In one embodiment, the system also includes a search engine coupled to the first database. The search engine is for receiving a search query, ranking the multiple results based on a relevance score for each result, and returning a search results list containing the ranked multiple results. Preferably, the relevance model is configured to be updated using the user input. In another embodiment, the relevance model is configured to use a machine learning technique such as one that includes a form of statistical classification. In alternative embodiments, the statistical classification is a logistic regression analysis, a support vector machine, neural networks, boosted trees, random forests, naive Bayes, or graphical models. In another embodiment, the machine learning technique uses a conjugate gradient descent.
In one embodiment, the relevance model is for determining a set of user specific parameters for determining a relevance score for a search query and a document for a specific user. In another embodiment, the relevance model is also for determining parameters of a group model for determining a relevance score for a search query and a document for a group of users.
In one embodiment, the system also includes a second database for storing one or more features for updating the relevance model. Features include any one or more of a tag, a term within a document, a location of a term within a document, a structure of a document, a link to a document, a position of a document in a search results list, a number of times a document has been accessed from a search results list, term scores, section information, link structures, anchor text, summaries, a user representation, a time of a user input, blocking, a user identifier, and a user rating of the document.
In a fifth aspect of the present invention, a system for organizing multiple results in a search results list comprises a relevance model coupled to a search engine, and a database coupled to the search engine and the relevance model. The relevance model is for using user input to determine a relevance score for a document and a search query. The search engine is for receiving a search query and returning a search results list containing results that are ranked according to a relevance score for each document and the search query. The database is for storing a set of features used by the relevance model to determine a relevance score for a document and a search query.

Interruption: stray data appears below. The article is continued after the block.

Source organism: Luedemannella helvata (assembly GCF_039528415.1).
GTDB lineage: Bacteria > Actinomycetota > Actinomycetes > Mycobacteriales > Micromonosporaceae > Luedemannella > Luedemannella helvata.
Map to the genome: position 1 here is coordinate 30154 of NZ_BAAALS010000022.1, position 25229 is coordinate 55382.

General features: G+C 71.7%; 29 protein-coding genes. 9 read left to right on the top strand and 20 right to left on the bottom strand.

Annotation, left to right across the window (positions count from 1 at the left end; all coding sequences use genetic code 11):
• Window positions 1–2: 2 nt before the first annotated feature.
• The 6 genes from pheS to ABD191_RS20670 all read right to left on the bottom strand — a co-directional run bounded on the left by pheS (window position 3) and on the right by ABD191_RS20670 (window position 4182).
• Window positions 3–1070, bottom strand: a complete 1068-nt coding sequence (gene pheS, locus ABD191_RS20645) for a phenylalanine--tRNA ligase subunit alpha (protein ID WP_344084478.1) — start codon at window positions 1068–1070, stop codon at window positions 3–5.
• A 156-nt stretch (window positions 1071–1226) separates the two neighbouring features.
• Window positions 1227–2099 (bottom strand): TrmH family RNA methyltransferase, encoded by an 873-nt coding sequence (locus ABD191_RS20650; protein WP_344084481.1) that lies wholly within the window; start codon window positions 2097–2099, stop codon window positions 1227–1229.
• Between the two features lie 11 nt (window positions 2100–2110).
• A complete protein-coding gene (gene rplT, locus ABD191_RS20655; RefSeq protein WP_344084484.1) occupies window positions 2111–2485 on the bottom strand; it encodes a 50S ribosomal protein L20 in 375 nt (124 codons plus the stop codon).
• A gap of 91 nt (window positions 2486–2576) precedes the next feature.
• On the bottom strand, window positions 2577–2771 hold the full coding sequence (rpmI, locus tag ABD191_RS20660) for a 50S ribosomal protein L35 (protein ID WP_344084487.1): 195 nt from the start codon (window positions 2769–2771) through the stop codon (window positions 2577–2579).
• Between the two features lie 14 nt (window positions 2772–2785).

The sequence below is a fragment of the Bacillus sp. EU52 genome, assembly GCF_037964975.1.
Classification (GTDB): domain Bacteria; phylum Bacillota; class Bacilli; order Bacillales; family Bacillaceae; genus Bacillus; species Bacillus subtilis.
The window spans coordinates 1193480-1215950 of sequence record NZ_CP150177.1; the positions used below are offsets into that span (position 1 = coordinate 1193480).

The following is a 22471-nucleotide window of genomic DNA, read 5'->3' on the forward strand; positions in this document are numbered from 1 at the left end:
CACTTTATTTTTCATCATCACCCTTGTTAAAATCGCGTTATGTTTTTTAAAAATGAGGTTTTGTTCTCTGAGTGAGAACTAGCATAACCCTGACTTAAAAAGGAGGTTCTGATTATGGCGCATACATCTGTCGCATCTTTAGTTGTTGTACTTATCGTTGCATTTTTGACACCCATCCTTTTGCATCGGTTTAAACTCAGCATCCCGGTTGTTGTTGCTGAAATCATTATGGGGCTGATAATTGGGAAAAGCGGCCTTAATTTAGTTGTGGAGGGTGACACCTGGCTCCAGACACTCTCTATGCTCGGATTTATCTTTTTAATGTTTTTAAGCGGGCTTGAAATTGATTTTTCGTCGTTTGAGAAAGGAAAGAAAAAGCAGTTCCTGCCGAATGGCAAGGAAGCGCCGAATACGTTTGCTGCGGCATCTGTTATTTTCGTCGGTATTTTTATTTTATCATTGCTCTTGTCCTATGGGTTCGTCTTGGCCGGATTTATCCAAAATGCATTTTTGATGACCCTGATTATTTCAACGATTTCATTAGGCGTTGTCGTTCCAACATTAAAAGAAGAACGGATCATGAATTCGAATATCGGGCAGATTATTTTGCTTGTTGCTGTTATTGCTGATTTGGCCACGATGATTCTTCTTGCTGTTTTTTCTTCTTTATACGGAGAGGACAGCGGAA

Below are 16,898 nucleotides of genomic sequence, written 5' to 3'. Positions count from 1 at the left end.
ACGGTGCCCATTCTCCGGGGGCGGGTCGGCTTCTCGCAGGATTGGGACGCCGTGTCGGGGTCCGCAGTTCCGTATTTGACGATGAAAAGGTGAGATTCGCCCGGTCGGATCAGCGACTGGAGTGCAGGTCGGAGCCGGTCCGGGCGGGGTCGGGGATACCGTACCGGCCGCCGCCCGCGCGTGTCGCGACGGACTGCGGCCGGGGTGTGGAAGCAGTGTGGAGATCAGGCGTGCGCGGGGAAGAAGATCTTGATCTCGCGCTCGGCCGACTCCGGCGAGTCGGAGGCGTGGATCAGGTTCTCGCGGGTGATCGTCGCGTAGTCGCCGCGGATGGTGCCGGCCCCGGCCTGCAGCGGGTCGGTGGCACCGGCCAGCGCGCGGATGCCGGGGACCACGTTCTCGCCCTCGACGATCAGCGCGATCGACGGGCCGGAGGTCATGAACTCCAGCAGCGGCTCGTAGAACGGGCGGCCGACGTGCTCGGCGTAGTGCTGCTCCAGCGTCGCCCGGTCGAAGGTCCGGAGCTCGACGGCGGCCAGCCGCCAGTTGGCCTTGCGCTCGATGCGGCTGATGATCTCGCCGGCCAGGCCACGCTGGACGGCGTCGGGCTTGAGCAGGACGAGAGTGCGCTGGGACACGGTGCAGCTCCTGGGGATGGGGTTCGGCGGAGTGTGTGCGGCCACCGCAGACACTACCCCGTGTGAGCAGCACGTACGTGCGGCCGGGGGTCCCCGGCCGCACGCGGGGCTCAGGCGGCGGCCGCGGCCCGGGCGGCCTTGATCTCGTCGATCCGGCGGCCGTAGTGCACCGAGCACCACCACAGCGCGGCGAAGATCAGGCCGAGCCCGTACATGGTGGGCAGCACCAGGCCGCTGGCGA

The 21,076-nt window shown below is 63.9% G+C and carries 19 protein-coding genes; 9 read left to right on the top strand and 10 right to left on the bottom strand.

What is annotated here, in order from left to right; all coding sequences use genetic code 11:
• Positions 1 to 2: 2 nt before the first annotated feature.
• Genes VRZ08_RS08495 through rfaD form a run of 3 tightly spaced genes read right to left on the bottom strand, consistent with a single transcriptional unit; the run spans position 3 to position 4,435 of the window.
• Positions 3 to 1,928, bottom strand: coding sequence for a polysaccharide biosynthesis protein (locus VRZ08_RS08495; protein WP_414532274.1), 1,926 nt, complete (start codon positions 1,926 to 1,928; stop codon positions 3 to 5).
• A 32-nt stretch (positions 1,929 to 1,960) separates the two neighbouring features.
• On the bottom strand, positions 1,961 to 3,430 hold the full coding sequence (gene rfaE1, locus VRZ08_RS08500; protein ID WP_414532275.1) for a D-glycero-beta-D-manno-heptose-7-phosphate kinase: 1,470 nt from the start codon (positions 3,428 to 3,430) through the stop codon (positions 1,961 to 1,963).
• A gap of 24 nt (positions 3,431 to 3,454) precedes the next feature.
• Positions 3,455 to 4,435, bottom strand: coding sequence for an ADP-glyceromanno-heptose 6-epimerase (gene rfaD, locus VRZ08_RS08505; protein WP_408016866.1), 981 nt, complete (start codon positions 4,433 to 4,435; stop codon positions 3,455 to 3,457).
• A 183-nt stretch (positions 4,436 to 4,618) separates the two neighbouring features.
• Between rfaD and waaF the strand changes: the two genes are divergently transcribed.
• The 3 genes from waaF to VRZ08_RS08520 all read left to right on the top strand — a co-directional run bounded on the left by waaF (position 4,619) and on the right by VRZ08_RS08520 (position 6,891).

In one embodiment, the database includes a user database coupled to the search engine and a user input database coupled to the relevance model. The user database is for storing user input on the search results list and the user input database is for storing the set of features. The set of features includes any one or more of a tag, a term within a document, a location of a term within a document, a structure of a document, a link to a document, a position of a document in a search results list, a number of times a document has been accessed from a search results list, term scores, section information, link structures, anchor text, summaries, a user representation, a time of a user input, blocking, a user identifier, and a user rating of a document.
Preferably, the system also includes a Web server coupled to the database and a document index coupled to both the relevance model and the search engine.
Preferably, the relevance model is configured to use a machine learning technique, such as one that includes a form of statistical classification. In alternative embodiments, the statistical classification is a logistic regression analysis, a support vector machine, neural networks, boosted trees, random forests, naive Bayes, or graphical models. In another embodiment, the machine learning technique uses a conjugate gradient descent.